BART: Okay, next topic. So here’s a question no journalist likes to deal with: Are we too easy to manipulate? You and I, Mike, are constantly interacting with public figures who are geniuses at the con. And let’s face it: We don’t like to slam people arbitrarily. Even when we sense they’re serial sociopaths, we often give them a break. I was thinking about all this over the weekend as I watched the engrossing HBO movie, Sinatra: All or Nothing At All. Over the years the press regularly beat up on Sinatra. He was accused of being a gangster, a commie, and a shill for the Kennedys and the press ran all that stuff. And unlike most stars, he never tried to get the media on his side. He was rude and imperious. I had several encounters with him both in my role as a studio executive (he acted like a sh**) and as a reporter (he was even worse).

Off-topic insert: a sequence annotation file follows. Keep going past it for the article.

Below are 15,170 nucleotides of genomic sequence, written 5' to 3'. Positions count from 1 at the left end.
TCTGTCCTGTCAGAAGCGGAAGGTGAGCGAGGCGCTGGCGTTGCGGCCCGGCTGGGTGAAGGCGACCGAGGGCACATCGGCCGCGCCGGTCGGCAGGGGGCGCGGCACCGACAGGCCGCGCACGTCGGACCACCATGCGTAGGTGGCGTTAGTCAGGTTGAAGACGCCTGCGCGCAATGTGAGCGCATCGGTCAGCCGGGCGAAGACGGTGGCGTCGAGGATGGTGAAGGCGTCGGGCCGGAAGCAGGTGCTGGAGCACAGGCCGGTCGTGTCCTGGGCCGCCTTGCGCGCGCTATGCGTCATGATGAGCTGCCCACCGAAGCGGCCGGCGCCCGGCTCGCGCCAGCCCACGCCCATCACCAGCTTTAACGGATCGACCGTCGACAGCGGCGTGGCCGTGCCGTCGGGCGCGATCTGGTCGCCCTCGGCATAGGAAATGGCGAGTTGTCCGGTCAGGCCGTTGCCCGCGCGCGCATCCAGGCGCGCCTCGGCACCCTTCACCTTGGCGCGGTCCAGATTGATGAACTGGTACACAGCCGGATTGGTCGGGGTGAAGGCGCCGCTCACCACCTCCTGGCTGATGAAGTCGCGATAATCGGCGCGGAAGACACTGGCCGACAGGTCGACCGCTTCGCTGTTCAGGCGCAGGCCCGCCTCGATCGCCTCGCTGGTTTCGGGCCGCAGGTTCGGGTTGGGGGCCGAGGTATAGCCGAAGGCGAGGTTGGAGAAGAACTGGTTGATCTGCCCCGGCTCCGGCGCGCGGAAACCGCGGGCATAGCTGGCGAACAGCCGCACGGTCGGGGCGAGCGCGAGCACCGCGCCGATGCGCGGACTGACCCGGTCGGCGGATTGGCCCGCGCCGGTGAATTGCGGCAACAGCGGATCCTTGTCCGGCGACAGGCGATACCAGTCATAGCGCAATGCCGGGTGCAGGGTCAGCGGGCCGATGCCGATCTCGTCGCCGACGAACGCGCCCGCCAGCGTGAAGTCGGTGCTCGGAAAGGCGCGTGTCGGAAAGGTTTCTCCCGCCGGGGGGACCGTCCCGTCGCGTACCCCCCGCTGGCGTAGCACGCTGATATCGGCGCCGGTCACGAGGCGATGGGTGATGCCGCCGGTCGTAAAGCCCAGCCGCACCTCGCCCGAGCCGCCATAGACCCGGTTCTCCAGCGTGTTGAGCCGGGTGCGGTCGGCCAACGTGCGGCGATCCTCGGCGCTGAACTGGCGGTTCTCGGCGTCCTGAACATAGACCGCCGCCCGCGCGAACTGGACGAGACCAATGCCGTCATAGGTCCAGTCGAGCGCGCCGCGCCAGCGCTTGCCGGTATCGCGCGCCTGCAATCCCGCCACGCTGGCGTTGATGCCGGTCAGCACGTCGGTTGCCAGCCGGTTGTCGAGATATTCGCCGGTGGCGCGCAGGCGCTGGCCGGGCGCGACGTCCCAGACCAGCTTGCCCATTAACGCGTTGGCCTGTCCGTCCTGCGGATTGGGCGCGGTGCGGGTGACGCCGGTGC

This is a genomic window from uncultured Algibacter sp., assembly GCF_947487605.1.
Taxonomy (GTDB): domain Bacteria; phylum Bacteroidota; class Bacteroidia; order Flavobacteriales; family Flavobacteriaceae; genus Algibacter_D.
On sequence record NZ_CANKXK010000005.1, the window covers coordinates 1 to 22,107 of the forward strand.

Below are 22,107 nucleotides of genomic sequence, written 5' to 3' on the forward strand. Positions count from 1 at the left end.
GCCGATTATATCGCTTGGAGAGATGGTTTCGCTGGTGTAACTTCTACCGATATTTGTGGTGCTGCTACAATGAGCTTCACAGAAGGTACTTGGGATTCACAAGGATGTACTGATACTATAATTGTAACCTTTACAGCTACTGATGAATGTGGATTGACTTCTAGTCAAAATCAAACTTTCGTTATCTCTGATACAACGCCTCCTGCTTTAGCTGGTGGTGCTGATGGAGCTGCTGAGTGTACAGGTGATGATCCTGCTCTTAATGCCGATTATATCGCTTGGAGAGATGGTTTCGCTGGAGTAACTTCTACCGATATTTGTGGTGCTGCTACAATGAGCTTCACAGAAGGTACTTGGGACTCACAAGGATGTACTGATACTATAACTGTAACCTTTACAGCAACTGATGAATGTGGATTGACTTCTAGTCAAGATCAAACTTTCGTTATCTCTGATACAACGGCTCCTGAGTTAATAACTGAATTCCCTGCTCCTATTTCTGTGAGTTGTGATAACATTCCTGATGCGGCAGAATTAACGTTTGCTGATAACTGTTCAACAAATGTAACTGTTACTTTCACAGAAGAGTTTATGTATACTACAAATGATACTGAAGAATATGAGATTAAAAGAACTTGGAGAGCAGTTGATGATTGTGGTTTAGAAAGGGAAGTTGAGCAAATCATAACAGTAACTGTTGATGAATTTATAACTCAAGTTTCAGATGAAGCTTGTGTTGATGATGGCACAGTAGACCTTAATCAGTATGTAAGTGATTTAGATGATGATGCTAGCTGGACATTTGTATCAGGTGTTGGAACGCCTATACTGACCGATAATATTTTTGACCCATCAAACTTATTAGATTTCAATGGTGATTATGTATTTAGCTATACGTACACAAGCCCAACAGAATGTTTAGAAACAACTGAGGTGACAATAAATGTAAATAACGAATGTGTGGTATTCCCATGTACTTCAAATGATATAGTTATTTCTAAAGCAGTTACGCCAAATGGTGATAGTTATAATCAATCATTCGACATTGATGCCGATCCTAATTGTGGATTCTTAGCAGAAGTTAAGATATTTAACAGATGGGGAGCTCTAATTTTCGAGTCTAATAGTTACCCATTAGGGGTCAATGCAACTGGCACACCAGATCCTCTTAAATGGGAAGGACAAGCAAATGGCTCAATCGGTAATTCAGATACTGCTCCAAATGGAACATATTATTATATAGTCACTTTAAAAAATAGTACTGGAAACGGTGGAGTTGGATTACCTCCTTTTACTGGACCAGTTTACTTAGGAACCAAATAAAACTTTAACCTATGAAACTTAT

FLEMING: There are few benefits from doing this job from Long Island; one of them is I don’t carouse with these people and another is we report on them mostly from a business context. People might tell me that so-and-so is an SOB or something else unflattering; rarely is it relevant to the stories I write about them. That allows me to not get jaded and bitter about the movie business, which maybe explains why it still fascinates me after 25 years. I can go see a movie like The Gunman because it stars a trifecta of my favorite actors – Sean Penn, Idris Elba and Javier Bardem – and not have the overriding thing in my head be that Penn can give Sinatra a run for his money on being tough with journalists. Beyond his performance, the only thing I think about after watching is: how can a guy my age (54) be in such superb shape; and how his hands-on humanitarian work in Haiti and his rush to help after Hurricane Katrina are things the Sinatra in that HBO doc would have applauded. I never met Sinatra, but to me he symbolizes classic Hollywood and this doc does nothing to dispel my image of him as the cool personification of the Paul Anka song My Way that Sinatra made all his own. I love all the books about his incredibly eventful life, and was always been impressed by how he used his clout to pave the way for his pal Sammy Davis Jr. to be treated as an equal when they performed and palled around together in an otherwise segregated Las Vegas.